Hi, I'm Angi
Welcome to my corner of the internet! My passions include travel, photography, books, music, Japanese language and culture, Italian language and culture, and art.

Here at Abbott Lane you'll find my thoughts on these topics and much more. Thanks for stopping by to visit!

Stop Taking Tourist Snapshots: 5 Tips to Take Your Travel Photos to the Next Level

Hey folks! So, this is the time of year that many of you will head off on a vacation (...and where are you going??? Tell me in the comments - I love hearing about others' travel plans!). I thought it'd be great to share some things to think about as you head off into the greater world with camera in hand. I often hear people return from their trip and lament that they feel something is missing from the images they brought back. Of course, nothing can match the magic of actually being there, but keeping a few of these tips in mind while shooting will help you return with photos that go beyond typical snapshots, so you can bring a little bit of the love back home with you.

1. Seek the Unusual
This is probably the most obvious tip, and the one that comes most naturally to people when away from home traveling. But when I say unusual, I mean UNUSUAL. Be a little daring. Seek out nooks and crannies that offer up interesting bits to photograph. Go off the beaten path a little, even if you're in a big city. Tell a weird little story in your photo. This photo was taken in an alley in the Harajuku district of Tokyo. No, I have no idea what it is. But it was fun finding it, and I still get a laugh when I see this photo!

2. Seek the Mundane
Yup. I'm suggesting you also seek out the dull, the quotidian, and the everyday. Why? Because these are the photos that truly fascinate. There's a reason people photograph laundry hanging outside of windows in places like Italy, and it's not because laundry is a gloriously beautiful thing. It's because these types of images give us a sense of our place in the world - how cultures are similar to our own, and how they differ. I love this photo of an electronics store in the Shibuya area of Tokyo. There's just something so every day about it, and at the same time it provides a great glimpse into the energy of the city.

3. Get up early (or stay out late)
Some of the best times to explore large cities are before it awakens, or after it goes to bed. There's something beautiful and magical about a large urban area completely - or nearly - empty of its usual hustle and bustle. And it should go without saying - be aware of your surroundings, and stay safe!

4. Look around you
When you're at famous monuments or historical sites, be sure to look around and see what else your vantage point has to offer. I took this at the top of Victoria Peak in Hong Kong, but facing the opposite direction of the world famous view. If I hadn't taken a moment to look behind me, I would have missed it!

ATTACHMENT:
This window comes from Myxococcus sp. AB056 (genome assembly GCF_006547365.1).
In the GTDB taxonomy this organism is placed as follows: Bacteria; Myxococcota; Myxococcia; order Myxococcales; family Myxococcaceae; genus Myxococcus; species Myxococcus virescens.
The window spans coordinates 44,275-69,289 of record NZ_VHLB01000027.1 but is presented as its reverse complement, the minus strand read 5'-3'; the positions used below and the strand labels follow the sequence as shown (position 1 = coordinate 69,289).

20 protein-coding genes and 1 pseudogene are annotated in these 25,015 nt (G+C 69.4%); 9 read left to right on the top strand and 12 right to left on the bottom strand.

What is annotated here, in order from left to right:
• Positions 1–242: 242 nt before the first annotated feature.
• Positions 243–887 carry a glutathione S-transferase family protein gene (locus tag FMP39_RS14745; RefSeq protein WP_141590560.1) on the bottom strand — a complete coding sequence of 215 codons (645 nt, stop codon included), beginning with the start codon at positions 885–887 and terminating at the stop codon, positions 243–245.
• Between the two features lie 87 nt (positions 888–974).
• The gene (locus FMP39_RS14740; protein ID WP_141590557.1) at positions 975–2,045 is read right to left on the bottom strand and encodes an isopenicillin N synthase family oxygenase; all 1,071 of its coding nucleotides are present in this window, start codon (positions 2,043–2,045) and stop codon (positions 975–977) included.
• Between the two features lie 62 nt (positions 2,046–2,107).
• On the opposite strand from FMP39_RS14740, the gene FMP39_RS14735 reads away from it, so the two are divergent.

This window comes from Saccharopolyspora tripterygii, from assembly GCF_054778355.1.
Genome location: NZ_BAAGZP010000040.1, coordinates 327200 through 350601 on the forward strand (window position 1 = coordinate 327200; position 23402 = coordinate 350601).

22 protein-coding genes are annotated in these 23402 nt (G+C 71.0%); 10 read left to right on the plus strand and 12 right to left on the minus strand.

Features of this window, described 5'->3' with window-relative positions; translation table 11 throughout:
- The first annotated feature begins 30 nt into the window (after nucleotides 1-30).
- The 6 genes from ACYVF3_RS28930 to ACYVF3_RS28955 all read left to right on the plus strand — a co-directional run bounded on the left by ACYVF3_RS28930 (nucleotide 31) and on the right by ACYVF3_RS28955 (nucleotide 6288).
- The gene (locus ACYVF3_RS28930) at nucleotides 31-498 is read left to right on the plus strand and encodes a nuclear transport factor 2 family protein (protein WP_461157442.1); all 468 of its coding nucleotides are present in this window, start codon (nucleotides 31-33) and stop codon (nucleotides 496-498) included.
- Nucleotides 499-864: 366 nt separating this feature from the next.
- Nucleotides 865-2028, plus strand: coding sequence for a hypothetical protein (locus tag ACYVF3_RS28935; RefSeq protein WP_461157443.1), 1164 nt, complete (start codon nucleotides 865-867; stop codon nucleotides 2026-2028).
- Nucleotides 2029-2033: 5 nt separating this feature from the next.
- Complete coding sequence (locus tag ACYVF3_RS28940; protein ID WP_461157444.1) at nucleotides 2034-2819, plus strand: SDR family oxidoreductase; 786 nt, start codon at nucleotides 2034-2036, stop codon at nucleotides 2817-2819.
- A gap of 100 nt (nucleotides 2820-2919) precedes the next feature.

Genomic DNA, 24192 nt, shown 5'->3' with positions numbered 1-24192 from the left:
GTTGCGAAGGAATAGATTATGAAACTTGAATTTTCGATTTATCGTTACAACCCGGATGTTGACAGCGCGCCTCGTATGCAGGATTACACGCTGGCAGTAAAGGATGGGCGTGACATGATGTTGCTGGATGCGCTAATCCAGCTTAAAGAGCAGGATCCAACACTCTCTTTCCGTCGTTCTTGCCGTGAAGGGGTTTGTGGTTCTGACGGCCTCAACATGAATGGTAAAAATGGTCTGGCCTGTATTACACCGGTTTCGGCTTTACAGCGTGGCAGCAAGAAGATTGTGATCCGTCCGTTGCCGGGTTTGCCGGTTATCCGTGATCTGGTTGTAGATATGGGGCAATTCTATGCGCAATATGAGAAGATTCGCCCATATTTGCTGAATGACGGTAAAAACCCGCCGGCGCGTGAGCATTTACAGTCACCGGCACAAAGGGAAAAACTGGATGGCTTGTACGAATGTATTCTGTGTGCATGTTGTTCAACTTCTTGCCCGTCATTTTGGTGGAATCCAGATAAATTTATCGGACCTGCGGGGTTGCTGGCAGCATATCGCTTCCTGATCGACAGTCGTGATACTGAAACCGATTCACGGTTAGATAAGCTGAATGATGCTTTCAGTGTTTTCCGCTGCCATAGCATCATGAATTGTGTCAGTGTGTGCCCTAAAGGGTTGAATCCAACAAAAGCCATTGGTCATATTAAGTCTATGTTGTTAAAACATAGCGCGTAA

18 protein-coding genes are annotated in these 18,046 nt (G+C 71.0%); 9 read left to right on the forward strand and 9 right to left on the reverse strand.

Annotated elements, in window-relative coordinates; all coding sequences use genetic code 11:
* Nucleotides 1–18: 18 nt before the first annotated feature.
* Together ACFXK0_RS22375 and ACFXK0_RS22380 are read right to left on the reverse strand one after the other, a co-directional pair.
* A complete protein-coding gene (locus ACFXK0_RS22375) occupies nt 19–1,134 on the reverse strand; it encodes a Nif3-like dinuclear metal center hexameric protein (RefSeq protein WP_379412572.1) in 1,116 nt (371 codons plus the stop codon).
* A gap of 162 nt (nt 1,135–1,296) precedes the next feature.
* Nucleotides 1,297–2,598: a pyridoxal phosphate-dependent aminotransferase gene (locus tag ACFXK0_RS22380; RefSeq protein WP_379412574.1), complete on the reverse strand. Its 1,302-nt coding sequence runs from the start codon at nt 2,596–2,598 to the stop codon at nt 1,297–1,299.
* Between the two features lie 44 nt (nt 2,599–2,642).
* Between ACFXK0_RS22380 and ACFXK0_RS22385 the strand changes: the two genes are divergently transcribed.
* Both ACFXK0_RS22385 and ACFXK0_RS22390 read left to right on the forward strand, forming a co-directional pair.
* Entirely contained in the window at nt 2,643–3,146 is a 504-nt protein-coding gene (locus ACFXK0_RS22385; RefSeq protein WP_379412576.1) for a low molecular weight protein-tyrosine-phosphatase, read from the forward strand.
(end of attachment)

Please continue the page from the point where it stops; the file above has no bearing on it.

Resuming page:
5. Photograph for yourself
While it's great to come home with photos of incredible sunsets, amazing vistas, and typical tourist shots of Important Places to prove you were there, in my opinion it's more important to bring home photos that trigger personal memories. This is one of my favorite photos from my time in Tokyo. Surprised? Probably. But let me explain why. This was taken the morning of our first full day in the city. We woke up and walked a bit around our neighborhood until we stumbled across this adorably tiny coffee shop. Up on the second level of the cafe was this small seating area. Not much was there except for a couple of tables, a hanger, a stool, and this stack of books on a box. The smell of coffee filtered up from downstairs, and warm light streamed in through the windows. We sat and watched people move through the streets below on their way to work, while the hissing sound of the espresso machine drifted up from downstairs. I remember how beautifully crafted our drinks were when they arrived at our table, and I remember that this was the very moment I started to fall in love with Tokyo. All of that resides in this photo which, on the surface, probably looks pretty boring to most people. But to me, it's full of precious memories.

BONUS TIP: Print your photos, or make them into an album. It's so important, in this age of speed and disposability, to have something tangible to flip through and enjoy for years to come. When technology moves on to different storage media, or your hard drive (heaven forbid) crashes, you'll still have something in hand to revisit and share with family and friends well into the future.


  1. Hi Angi, thanks for the tips! We are headed to a beach wedding in Greece, a mountain cabin on the German/Austrian border, the city of Nuernberg, and in addition I get to spend a day in Berlin and sing a Sunday morning service with a traveling choir in Leipzig's Thomaskirche, where Bach was head music guy. Very very lucky.
    I plan to travel light with just with my iPhone camera. I am a way amateur photographer, but have some running collections of images I like, triggered by what catches my eye: street musicians, metal and stone, bicycles, doors and windows, shoes, roofs and facades, flowers.

    1. Your trip sounds absolutely INCREDIBLE! You'll be spoiled for choice with all of the locations you'll be hitting. And the iPhone makes for an incredible travel companion! Do you use any apps to edit your images? I'm a big fan of both Snapseed and VSCO. They both give my iPhone photos a little something extra when they need it. Enjoy your travels!!!


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